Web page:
On a recent trip to Valletta, I found myself inexorably drawn to a place known only as The Pub.
The walls of this cosy little boozer in Malta’s fair capital are bedecked with numerous pictures of Oliver Reed, the actor who died in this very bar after taking on the Royal Navy at drinking, during a break from filming Gladiator. The Pub plies a morbid trade in t-shirts commemorating his death. On the front it says ‘Ollie’s Last Bar’ and on the back, ‘Eight Pints of Lager, Twelve Double Rums, Fourteen Whiskeys – Legend’.
Yes, it really fucking does.
I was called a legend by a colleague once and all I’d done was make her a cup of tea. This incident and the aforementioned shirt got me thinking about how we confer legendary status on mere mortals such as Ollie and myself. And, as Reed had a little South London in him, it made sense – sort of – to carry out this thinking in the six remaining pubs on the ‘Wimbledon Run’ – the crawl devised by the man being applauded for drinking himself to death.
Half-life came along as my wingman to make sure I didn’t do anything silly, ‘Like shandy’.
The Rose & Crown
Like much of Wimbledon Village, the Rose & Crown is smart, old and handsome. A hotel pub, with a stone floor, decent beer and an inviting ambience, it’s a fine start. This was where the Run began, where the competitors would gather.
Yes, competitors, because it was a sort of race. The gang would meet here and have a pint in each of the then eight pubs (the King of Denmark and the Brewery Tap have gone) and return to the Rose. Whoever was last had to get the next round, which could be pretty hefty, despite losing a few runners and riders along the way.
Why make drinking a competition, I wondered? Why sully one of life’s great and simple pleasures with the stink of rivalry, opposition, victory and defeat?
‘Well, it’s obvious, Dirts,’ said Half-life. ‘Free ninth pint, innit? That’s just maths.’
The Dog & Fox
The Dog was previously featured on the Raider’s Tramlink Trail, not that Half-life remembered it. But it clearly should have featured in our Top Ten Pubs on a Roundabout, superior as it is to about half of them. However, South West London had not yet been discovered at the time of writing.
From here you can see all the Union Jacks that adorn the shops and cafes of the village, like we’re in Jubileeland. Half-life curled his lip at the sight, but it is a beautiful flag and we might not have it much longer once we get our country back and see it sliced into pieces of irony.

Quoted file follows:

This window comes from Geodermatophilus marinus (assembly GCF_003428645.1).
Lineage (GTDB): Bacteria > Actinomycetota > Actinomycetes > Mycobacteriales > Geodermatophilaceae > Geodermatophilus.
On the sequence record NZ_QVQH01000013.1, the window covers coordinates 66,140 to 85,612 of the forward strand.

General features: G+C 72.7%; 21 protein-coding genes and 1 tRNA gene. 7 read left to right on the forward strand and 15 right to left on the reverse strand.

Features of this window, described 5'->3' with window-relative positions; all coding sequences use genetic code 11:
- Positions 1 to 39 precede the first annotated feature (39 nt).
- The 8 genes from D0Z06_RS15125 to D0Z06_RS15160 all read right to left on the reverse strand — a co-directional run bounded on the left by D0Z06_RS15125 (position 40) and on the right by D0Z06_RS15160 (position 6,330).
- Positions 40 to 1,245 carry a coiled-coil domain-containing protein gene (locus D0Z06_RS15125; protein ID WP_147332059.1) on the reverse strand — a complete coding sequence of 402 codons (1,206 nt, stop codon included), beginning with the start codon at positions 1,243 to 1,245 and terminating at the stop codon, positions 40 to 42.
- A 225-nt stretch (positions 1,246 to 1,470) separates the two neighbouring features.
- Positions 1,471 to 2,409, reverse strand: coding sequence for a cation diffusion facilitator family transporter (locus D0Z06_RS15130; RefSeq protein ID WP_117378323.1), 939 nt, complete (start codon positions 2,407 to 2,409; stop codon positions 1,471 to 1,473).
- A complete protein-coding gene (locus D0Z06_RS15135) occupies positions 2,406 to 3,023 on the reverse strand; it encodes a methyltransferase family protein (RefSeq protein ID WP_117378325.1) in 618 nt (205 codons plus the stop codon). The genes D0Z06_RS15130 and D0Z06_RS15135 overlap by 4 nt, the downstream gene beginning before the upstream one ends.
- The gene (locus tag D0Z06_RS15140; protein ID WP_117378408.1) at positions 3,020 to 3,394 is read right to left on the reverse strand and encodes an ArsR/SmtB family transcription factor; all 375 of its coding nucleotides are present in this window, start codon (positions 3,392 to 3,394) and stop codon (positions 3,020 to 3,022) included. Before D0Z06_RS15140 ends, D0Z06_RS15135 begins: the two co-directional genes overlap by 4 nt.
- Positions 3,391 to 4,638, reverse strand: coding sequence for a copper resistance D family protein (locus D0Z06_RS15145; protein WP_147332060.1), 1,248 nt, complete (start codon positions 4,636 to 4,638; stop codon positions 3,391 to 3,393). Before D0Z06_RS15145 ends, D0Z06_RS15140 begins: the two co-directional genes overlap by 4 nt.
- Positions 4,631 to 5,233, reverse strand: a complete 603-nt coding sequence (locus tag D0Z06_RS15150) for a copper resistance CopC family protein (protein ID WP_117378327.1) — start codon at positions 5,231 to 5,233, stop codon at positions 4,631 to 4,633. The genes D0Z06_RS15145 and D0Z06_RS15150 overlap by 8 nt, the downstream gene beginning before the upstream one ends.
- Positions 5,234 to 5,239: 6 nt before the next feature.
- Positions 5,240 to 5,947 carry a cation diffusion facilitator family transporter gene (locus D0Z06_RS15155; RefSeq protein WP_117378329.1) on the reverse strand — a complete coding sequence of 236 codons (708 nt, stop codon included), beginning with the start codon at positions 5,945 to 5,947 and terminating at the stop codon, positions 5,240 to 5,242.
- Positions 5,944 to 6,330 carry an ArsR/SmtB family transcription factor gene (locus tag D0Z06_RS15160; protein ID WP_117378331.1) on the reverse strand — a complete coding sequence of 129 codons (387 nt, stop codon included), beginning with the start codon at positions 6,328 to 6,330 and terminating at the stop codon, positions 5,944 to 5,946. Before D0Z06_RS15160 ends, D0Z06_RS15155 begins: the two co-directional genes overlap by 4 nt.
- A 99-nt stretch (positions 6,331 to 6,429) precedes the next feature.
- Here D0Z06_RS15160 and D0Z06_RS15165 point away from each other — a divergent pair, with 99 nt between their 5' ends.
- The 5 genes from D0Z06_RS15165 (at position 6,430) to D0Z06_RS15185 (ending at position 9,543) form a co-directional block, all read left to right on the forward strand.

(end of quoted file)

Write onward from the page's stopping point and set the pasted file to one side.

Luckily, for crawl purposes, the Dog & Fox is only a two-minute walk, or run if you’re doing it properly. Running was the least of it with Reed. He’d often challenge people to fist fights, or arm wrestling, or order everyone to march around a lake then swim across it, in tedious shows of machismo.
‘Fucking ‘ell, Ollie,’ said Half-life. ‘What’s wrong with just drinking?’
He did more than enough of that though, going on extraordinary benders, notoriously drinking 100 pints in 24 hours. ‘The thing is,’ said Half-life, ‘Once you get past 20, you’re not even enjoying it.’
He was also fond of childish pranks, throwing chairs and smashing up bars, but not at the Dog and Fox, where the landlady, Joyce, simply wouldn’t up with his bullshit.
Fire Stables (née The Castle)
Strong women were not a type that Reed favoured. He and South London’s Glenda Jackson – an actor and former MP who could and would hate to be called a legend – found themselves mutually repellent. There can’t be any doubt that he was an unbearable misogynist, spouting tripe on the subject of women on an intellectual par with the fifth form japes he enjoyed. A handsome and charismatic fucker though, he was dearly loved by those who could put up with him.
Fire Stables is also only a couple of minutes from the last pub and is a bit more gastro and a bit less pub. The third Young’s pub in a row, thankfully they all seem to serve ale from the Wimbledon Brewery too.
‘I don’t mind Young’s,’ said Half-life. ‘I mean, if you can’t have variety at least have lots of it.’